At the moment, it's in vogue for employers to either help or force their employees to unplug. For example, a BBC article suggests that an agreement between employers and unions in France would pressure workers to turn off their phones after 6 p.m., while employers would be asked to resist the urge to tap at their employees when the sun goes down. Meanwhile, a software company on this side of the pond announced that employees would have paid vacation, and they'd be given money that could fund the vacation if they agreed to totally unplug during that time. (The blog post that features this idea was written several years ago, and yet, it's still being passed around today.)
All of this leaves me feeling a little left out. Why? Because I don't force my employees to shut down and turn off. And I don't try to bribe them to take vacations, either. Here's why, and here's what I do instead.
The Value in Self-Determination
Managers are expected to set policy. It would be easy enough for me to create a set of rules and regulations about hours and vacation time, and when I did that, I could take steps to make sure my policy decision was enforced.
But there's value in respecting the decisions an individual worker wants to make. And often decisions involving hours and vacations get to the crux of why people work, and what they're trying to accomplish with their lives.
For example, some of my staff members have important personal tasks to handle on a daily basis. They might want to attend a child's basketball game, assist a close friend, or take a beloved pet to the veterinarian. These workers might prefer to take a smattering of vacation hours here and there, rather than taking all of the time off in one big block. That's a choice I should respect.
In addition, some of my staff members are night owls who do their best thinking when they aren't faced with constant distraction from other co-workers, social media friends, and loud neighbors. These workers enjoy answering thorny e-mail messages late at night, when their thoughts are clear. They tell me it takes them less time to craft a message late at night, and they enjoy the freedom to do so. Banning that work wouldn't respect their choices.
A significant amount of research, including a new study in American Sociological Review, suggests that workers are happiest when they're given a modicum of control over when and where they work. The freedom involved with setting your own hours and working as you see fit seems to correlate with a greater sense of job satisfaction, which might mean that we employers who are flexible hang onto our talented employees just a little longer than those who rule with an iron fist. If that's true, than my flexibility makes good business sense.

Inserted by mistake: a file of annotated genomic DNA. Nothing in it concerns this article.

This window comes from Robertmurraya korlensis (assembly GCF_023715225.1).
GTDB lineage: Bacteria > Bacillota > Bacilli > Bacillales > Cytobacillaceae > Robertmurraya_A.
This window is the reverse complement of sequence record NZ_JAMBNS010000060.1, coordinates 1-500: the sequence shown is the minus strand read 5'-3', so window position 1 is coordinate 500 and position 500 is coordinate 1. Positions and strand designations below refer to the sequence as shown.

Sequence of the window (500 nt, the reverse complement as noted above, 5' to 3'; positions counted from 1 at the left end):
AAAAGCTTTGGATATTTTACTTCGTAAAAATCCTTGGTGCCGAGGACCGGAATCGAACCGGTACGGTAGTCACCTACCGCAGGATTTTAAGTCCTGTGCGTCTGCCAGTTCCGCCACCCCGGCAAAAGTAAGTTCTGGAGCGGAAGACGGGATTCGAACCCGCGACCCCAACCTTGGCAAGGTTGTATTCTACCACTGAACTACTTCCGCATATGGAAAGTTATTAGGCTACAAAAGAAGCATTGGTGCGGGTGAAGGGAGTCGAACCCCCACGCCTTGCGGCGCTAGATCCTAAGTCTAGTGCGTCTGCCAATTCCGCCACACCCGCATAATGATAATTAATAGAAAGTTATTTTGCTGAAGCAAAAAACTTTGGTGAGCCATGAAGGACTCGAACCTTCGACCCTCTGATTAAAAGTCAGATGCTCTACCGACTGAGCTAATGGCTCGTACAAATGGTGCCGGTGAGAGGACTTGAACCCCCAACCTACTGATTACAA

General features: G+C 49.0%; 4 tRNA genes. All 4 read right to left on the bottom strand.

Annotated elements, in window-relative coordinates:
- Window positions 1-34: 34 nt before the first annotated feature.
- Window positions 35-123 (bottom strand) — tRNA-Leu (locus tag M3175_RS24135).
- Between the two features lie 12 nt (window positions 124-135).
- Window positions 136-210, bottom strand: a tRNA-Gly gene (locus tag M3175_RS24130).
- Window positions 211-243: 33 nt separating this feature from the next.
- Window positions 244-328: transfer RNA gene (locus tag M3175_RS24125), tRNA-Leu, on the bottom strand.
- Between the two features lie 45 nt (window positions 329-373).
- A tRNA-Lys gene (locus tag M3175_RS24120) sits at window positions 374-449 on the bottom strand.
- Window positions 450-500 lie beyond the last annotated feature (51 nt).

Obviously, I don't force my employees to take time off, and I don't have draconian rules about when my employees should and should not work. But there are some things I do that help my employees to understand the importance of work/life balance.
1. Push for a flexible, but consistent, schedule
My Denver office is open during regular business hours, and when I hire new staff, I let them know what our hours of operation are. But when all of the facts and figures are on the table, I ask them to tell me how they'd like to structure their workdays. Some like to come in a little later. Some choose to come in early. Some like to leave early and answer e-mail at night. Some like to do all of the work in the office. I ask them to sketch me out a rough schedule for their day-to-day work, and I ask them to stick to that plan if they can.
This approach allows me to know (roughly) when my employees will be actively working, and when they might not be open to chatting about work. They set the schedule, and I respect it.
2. Allow for full breaks, as needed
During that orientation, I also outline the steps I ask employees to take when they need to schedule a vacation. When those vacation days are approved, I've got them on the company calendar so everyone knows that these workers are out, and not to be disturbed. I also know just who should be covering for the vacationer, so there's no need for interruptive e-mail or phone calls.
I should add that I do have vacationing staff that prefers to check e-mail while they're away. I don't block their accounts or otherwise keep them from staying connected, should they choose to do so. But I make sure that the company infrastructure, including covering staff, could support a full break, should employees choose to take that step.
3. Keep lines of communication open
The schedules and plans people set up when they first start working with my company may need to change with time. And sometimes shifting projects and new responsibilities can add to worker stress, and bump up time commitments. That's why I ask my employees to chat with supervisors if they feel as though they need to shift their hours. I also ask them to speak up if they're feeling overwhelmed or just burned out. Dealing with a workplace problem at its source seems more effective, to me, than forcing a worker to take a break and then return to the same problems when the break is over.
4. Mandate performance, not free time
I ask big things of my employees, and they're all aware of the performance standards they're expected to meet as part of my team. I'm a stickler about those standards, and I expect everyone I work with to meet the challenges I set up for them. But it's the performance of those workers that I monitor. I'm not at all interested in monitoring how they spend their free time. I respect their choices, and I trust their instincts.
To me, this is just a more reasonable way to manage employees.